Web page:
Tibbits Opera House

14 S. Hanchett Street,
Coldwater, MI 49036

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Tibbits Opera House

Additional Info

Architects: Mortimer L. Smith

Firms: Johnson Construction Co.

Functions: Concerts, Live Performances

Previous Names: Tibbits Theatre

Phone Numbers: Box Office: 517.278.6029
Manager: 517.278.6029

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Tibbits Opera House

Opened on September 21, 1882 with a performance of “Maid of Arran”. The architect was Mortimer L. Smith who designed the theatre in a French Empire style. It has a red brick facade and inside the auditorium seating is located on the main floor (350 seats), second level (130 seats) and third level (87 seats) in the horseshoe shaped auditorium.

Used over the years for drama, vaudeville, minstrel shows, opera, concerts, lectures, dances, wrestling and also it was converted into a movie theatre. Stars who have appeared on stage include; Ethel Barrymore, Joseph Jefferson, Eddie Foy and Maude Adams.

It has undergone restoration and is currently in use as an arts center for concerts and live performances.

Contributed by Bryan Krefft, Ken Roe

Recent comments (view all 4 comments)

rsalters (Ron Salters)
rsalters (Ron Salters) on May 1, 2007 at 7:51 am

The Tibbets Opera House is listed in the 1897-98 edition of the Julius Cahn Official Theatrical Guide, an annual for roadshow managers. It’s listed as “Tibbet’s Opera House”. The seating capacity is given as 823, and admission prices were 25 cents to 75 cents. John T. Jackson was the Mgr. The house had both gas and electric illumination; the proscenium opening was 30 feet square. The stage was 40 feet deep. The theatre was on the ground floor and there were 7 in the house orchestra. Hotels for showfolk in Coldwater were the Southern Michigan, Arlington, Brunswick and the Ward House. Newspapers were the Times, Republican, Courier, Sun and Star. The local railroad was the Lake Shore & Michigan Southern. The 1892 population of Coldwater was 7,000.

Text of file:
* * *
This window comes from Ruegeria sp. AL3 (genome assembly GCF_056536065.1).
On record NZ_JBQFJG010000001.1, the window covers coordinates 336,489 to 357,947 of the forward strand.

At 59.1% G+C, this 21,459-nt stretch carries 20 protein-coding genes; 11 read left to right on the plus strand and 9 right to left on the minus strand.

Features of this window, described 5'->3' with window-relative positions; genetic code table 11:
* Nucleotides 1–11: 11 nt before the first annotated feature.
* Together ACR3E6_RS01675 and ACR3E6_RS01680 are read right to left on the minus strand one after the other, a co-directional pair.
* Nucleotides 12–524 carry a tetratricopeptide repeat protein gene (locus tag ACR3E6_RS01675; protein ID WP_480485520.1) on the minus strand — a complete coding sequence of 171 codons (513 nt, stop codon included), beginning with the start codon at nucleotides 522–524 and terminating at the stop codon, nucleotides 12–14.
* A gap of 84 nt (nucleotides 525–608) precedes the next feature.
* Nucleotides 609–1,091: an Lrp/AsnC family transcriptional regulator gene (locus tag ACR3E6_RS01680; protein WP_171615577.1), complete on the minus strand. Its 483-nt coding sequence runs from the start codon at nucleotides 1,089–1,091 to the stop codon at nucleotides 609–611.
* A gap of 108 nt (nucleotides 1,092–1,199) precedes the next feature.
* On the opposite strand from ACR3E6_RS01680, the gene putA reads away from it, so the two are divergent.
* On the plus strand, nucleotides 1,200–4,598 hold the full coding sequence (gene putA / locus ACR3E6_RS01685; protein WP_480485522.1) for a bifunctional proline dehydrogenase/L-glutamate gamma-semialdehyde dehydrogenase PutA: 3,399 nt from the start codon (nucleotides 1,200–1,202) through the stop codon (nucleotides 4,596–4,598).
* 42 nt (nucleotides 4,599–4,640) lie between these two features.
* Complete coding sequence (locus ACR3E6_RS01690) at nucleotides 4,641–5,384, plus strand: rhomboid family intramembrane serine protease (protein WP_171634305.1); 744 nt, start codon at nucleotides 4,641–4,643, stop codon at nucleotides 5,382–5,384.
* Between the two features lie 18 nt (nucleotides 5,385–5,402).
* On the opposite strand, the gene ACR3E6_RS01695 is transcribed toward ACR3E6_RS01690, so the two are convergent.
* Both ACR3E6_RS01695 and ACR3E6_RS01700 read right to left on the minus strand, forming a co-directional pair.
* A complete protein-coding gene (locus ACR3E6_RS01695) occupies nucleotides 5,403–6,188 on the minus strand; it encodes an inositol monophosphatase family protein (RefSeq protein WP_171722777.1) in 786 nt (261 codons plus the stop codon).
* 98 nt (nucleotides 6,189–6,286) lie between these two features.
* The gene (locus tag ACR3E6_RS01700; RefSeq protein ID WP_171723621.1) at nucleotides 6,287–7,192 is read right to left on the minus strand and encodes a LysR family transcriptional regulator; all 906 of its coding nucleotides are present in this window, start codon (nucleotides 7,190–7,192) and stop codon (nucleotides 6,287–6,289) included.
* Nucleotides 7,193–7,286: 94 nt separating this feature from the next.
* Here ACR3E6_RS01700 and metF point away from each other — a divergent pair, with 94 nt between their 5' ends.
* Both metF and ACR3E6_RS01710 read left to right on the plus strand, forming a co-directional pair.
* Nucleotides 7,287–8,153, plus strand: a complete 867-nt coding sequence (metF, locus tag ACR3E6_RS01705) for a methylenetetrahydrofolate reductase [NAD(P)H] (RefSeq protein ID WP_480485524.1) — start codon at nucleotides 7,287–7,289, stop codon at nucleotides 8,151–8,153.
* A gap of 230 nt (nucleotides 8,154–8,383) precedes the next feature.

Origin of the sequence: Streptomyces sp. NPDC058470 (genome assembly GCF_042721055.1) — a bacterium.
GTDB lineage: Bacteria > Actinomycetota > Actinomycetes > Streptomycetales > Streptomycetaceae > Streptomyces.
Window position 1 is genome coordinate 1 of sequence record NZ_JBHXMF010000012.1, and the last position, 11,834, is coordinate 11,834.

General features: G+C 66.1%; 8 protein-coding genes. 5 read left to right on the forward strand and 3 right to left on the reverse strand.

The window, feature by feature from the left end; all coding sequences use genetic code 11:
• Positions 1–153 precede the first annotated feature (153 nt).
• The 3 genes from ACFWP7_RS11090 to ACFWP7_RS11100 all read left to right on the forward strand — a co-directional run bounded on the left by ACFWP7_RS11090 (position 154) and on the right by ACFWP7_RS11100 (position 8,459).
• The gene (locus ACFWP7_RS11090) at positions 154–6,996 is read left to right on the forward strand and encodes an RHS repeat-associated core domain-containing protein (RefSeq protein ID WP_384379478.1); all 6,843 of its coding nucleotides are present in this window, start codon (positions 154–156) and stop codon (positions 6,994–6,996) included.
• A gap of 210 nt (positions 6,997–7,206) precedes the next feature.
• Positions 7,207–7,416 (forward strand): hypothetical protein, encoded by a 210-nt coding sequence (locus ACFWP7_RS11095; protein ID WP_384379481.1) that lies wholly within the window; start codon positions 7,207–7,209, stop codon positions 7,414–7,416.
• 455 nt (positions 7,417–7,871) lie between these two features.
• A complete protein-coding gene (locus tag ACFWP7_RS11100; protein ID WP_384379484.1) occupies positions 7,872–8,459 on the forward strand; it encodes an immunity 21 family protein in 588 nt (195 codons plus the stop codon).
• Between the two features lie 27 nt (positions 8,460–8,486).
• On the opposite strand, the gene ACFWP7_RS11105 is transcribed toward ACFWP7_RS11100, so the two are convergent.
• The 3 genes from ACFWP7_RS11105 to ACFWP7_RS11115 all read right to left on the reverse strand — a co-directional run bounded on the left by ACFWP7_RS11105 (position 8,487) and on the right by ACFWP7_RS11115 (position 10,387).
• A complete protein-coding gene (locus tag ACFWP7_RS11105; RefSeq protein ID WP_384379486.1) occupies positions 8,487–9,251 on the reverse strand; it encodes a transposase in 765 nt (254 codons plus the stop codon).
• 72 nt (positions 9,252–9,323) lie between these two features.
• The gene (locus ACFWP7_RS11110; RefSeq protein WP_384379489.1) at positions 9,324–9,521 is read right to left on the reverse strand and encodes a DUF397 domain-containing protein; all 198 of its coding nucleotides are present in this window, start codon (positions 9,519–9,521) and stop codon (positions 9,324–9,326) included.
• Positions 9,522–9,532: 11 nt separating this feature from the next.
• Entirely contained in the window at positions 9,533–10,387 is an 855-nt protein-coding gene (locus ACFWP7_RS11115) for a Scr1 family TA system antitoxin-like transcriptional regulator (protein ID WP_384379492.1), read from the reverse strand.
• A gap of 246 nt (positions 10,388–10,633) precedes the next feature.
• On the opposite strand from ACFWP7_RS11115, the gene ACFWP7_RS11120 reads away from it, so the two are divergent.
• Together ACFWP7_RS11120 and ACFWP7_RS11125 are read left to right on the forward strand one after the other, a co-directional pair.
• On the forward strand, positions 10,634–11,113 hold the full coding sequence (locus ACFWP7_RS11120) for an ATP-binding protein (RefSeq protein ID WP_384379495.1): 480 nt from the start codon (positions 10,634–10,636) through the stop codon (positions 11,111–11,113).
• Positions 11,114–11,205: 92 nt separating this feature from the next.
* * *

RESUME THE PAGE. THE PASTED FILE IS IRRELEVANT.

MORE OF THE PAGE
CSWalczak on May 2, 2007 at 6:18 am

It’s now used primarily as a community arts center. I lived in the Coldwater area from 1970-85, and it always seemed to be in a perpetual state of being renovated. It’s also known for its summer theater season, (but don’t get me started on what I thought of some of those productions). This website:


has a picture of it when it was a movie theater during the period of approximately 1930-1954.

CSWalczak on July 27, 2007 at 8:41 am

The picture of the Tibbits as a movie house that I referenced earlier is now at: http://www.tibbits.org/history.htm

graymatters on April 17, 2021 at 8:03 am

My grandfather Albert S. (“Al”) Johnson built and remodeled theaters and drive-ins throughout Michigan. His company was the Johnson Construction Co., and it was based out of Birmingham. The Tibbits Theatre remodeling job was completed in 1934 according to records compiled by Al’s son Albert S. “Bud” Johnson Jr.

The accompanying Kodachrome image, taken by Al Johnson in June 1948 fourteen years after his remodel job, shows the theater still in its 1934 “art deco” or “art moderne” style. The theater has since been restored to its original opera house style and is open to this day. Johnson theater work became something of a family affair.

My dad (Doug Gray) and paternal grandfather (Robie Gray) both worked for Johnson on theater and drive-in jobs for many years - as did Al’s sons Chuck and Bud Johnson. Dad related to me that during one theater renovation job, an old car (a Model T or earlier model) was discovered at the back of the original theater stage when an interior wall was removed. The car had been used as a prop for a theater production and had been left in place during an earlier renovation. When it was discovered, the theater owner assumed ownership and had the car delivered to his house.

I’m almost certain that this story referred to the 1934 Tibbits Theatre project.

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